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October 28, 2023

John McNesby to resign as Philly police union president

The former cop is taking a job with the state of Pennsylvania and his last day will be Nov. 10. The FOP is holding a board meeting next week to elect a new president

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John McNesby Joseph Kaczmarek, File/AP

Fraternal Order of Police Lodge 5 President John McNesby announced his resignation on Friday, effective Nov. 10.

John McNesby is resigning as president of Philadelphia's Fraternal Order of Police Lodge 5, he announced on Friday. 

McNesby, who has served as the president of the city's police union since 2007, is taking a state government job, according to multiple media reports. His last day will be Nov. 10. 

McNesby started his career with the Philadelphia Police Department in 1989 as a patrol officer before working as a narcotics officer, NBC10 reported. 

"As the longest-running president, I wanted to leave when members would ask, 'Why is he leaving?' not, 'When is he leaving?' It's that time," McNesby said, according to KYW Newsradio. "I will still be available to help or lend guidance as my right-hand guy and first VP, Roosevelt Poplar, finishes out the remainder of the term."

The FOP is holding a board meeting next week to elect a new president, 6ABC said.

McNesby has been an outspoken advocate for police officers and has been involved in various discussions and controversies related to law enforcement in Philadelphia throughout his tenure as FOP president. 

In 2016, the Philadelphia Fraternal Order of Police officially endorsed Republican presidential candidate Donald Trump for the 2016 election. McNesby confirmed this endorsement, citing the National Fraternal Order of Police's earlier endorsement of Trump. This decision followed criticism from McNesby towards Democratic nominee Hillary Clinton for not including voices from the law enforcement community at the Democratic National Convention.

In 2017, Philadelphia District Attorney Seth Williams faced criticism from McNesby for not charging a 16-year-old girl who admitted to punching a police officer. McNesby accused Williams of neglecting his duty to seek justice for the officer and allowing the girl to go unpunished. 

A public dispute in 2018 erupted between newly-appointed Philadelphia District Attorney Larry Krasner and McNesby. McNesby strongly criticized Krasner's statements made to a group of police cadets, accusing him of endangering their lives with misguided firearm advice. McNesby also pointed out Krasner's history as a civil rights lawyer, emphasizing his lack of experience in law enforcement matters.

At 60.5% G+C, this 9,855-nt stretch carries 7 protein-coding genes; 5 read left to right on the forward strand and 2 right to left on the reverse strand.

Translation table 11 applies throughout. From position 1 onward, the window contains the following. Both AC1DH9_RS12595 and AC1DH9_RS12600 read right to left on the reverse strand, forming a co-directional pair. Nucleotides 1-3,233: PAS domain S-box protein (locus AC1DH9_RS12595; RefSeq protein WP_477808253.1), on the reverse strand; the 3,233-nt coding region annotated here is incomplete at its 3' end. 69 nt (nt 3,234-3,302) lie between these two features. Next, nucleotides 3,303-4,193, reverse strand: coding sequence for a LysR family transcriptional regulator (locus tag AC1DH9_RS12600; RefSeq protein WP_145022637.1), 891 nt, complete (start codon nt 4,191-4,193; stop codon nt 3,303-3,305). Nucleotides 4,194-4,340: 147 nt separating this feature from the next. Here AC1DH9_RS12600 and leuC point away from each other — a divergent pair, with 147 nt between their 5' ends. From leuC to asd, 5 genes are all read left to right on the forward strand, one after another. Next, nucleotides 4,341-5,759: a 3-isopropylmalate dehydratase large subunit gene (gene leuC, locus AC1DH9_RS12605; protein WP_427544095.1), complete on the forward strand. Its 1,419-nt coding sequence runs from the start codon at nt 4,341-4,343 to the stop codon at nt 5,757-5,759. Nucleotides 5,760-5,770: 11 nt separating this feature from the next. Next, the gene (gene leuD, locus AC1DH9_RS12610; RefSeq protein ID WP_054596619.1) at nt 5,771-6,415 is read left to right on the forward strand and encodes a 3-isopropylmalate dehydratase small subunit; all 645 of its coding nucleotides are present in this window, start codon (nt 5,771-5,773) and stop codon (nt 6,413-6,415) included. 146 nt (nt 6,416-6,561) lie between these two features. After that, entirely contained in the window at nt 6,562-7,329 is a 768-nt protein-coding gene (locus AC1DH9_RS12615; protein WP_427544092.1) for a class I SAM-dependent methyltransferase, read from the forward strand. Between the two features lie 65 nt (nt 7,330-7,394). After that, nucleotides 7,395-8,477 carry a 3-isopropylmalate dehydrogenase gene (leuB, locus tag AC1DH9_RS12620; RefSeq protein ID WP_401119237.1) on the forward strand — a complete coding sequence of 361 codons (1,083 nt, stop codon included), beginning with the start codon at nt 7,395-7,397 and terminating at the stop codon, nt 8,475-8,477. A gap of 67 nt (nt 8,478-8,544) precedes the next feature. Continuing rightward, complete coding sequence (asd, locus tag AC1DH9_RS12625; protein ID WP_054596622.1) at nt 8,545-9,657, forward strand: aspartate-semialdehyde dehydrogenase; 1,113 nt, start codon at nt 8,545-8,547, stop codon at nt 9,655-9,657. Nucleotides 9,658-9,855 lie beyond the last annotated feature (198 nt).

In 2019, the FOP criticized Eagles safety Malcolm Jenkins for an editorial he wrote in the Inquirer, calling him a "non-resident washed up football player" and labeling his piece a "racist attack" on the city's police force. Jenkins' editorial addressed the need for a police commissioner who would challenge the police union and support greater officer accountability. He also highlighted racial disparities in policing, citing instances of racist Facebook comments by officers and statistics on racial profiling in stop-and-frisk practices. The FOP responded by questioning Jenkins' football performance and dismissing his proposals for reform.

McNesby strongly criticized Mayor Jim Kenney's decision to bring in an independent consultant to review the city's response to civil unrest protests in 2020. McNesby called it "a new low" and accused the city of second-guessing police actions. The independent review, which aimed to assess the police department's use of force and tactical response during the protests, was supported by Police Commissioner Danielle Outlaw as a step towards meaningful police reform in response to calls for change.

Also in 2020, McNesby faced criticism from both Krasner and the far-right group Proud Boys after an event attended by Vice President Mike Pence at the FOP lodge. The event, called "Back the Blue," aimed to show support for law enforcement amid widespread criticism following the killing of George Floyd. McNesby released a statement stating he was unaware of Proud Boys members' presence and asserted they would have been escorted off the property if known, leading to a Twitter exchange between the group and McNesby. Krasner also sharply criticized FOP leadership for failing to ask the Proud Boys to leave the event and questioned McNesby's past comments regarding Black Lives Matter.